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Trillions: Thriving in the Emerging Information Ecology by Mickey McManus, Joe Ballay, Peter Lucas

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CHAPTER 3

The Tyranny of the Orthodoxy

At any given moment there is an orthodoxy, a body of ideas which it is assumed that all right-thinking people will accept without question. It is not exactly forbidden to say this, that or the other, but it is “not done” to say it. . . . Anyone who challenges the prevailing orthodoxy finds himself silenced with surprising effectiveness. A genuinely unfashionable opinion is almost never given a fair hearing, either in the popular press or in the highbrow periodicals.

—GEORGE ORWELL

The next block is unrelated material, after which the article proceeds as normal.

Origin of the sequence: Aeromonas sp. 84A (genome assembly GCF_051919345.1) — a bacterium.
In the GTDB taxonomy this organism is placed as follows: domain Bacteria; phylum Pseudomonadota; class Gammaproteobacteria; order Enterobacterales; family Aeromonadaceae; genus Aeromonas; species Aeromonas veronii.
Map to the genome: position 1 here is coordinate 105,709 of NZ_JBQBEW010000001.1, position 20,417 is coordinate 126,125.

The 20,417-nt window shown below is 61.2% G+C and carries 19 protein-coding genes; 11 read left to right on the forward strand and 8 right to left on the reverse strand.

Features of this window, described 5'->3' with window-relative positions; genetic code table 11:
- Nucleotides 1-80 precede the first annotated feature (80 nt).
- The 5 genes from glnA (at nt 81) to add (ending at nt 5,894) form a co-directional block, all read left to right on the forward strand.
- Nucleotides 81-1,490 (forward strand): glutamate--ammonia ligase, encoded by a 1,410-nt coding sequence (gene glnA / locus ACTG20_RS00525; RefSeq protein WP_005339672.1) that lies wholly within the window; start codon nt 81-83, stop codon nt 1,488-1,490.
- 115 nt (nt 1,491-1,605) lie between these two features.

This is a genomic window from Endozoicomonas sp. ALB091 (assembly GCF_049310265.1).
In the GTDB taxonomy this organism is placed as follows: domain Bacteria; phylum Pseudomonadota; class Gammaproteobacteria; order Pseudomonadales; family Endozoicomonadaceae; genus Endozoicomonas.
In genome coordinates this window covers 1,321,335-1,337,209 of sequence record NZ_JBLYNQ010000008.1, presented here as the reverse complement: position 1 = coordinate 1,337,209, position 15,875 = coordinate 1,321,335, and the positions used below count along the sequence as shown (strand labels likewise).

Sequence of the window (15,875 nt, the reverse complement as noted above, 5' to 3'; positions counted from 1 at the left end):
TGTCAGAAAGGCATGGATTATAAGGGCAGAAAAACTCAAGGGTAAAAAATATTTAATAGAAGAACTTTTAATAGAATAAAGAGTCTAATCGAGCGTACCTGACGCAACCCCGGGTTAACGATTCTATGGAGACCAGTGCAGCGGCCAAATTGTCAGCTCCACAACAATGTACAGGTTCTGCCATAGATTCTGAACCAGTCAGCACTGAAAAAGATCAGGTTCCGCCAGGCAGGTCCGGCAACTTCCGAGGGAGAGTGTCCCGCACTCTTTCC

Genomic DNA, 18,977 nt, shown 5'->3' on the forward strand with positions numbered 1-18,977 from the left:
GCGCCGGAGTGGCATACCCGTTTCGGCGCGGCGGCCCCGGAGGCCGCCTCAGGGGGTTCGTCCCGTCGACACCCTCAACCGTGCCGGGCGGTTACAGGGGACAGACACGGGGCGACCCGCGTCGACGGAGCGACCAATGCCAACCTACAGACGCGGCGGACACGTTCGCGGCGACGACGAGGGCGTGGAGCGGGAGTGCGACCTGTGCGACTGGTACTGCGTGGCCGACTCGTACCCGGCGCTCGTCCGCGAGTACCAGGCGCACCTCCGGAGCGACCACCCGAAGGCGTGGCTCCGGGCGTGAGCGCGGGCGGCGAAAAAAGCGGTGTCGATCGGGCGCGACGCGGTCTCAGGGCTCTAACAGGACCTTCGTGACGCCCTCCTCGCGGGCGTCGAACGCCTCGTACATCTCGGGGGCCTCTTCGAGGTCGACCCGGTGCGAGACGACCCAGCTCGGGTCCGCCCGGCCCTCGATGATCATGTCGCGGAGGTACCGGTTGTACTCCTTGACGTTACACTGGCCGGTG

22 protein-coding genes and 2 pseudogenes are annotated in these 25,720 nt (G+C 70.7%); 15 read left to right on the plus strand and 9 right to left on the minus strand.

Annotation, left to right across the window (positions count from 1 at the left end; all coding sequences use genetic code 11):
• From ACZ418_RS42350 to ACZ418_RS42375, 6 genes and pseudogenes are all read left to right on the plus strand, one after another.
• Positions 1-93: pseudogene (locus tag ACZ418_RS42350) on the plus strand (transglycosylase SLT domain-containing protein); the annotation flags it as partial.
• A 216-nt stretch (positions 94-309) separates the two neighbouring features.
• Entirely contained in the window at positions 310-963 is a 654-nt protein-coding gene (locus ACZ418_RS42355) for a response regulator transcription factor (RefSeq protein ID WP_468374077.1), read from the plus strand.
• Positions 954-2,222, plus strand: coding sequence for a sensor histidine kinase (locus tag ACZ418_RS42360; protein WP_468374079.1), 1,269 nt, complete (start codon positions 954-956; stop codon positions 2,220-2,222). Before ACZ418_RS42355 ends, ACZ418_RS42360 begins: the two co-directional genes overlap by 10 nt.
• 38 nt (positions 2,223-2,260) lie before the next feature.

INFORMATION INTERRUPTUS

On November 6, 2008, an AOL staffer named Kelly posted a message on the America Online (AOL) customer-relations blog called “People Connection.”

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AOL Hometown was an online tool that let AOL members build and maintain their own web sites hosted on AOL’s system. Many of AOL’s customers had embraced Hometown as a repository for priceless personal information. The service was once wildly popular. As early as 2001, it is reported to have hosted more than 11 million web pages.

The first official notice of the impending demise of the service appears to have been posted on September 30, 2008, along with a procedure for retrieving user data (during the 30-day period before the plug was pulled). This procedure involved the use of a low-level file transfer protocol called “FTP,” which a typical AOL Hometown user had probably never heard of.1 In any ...

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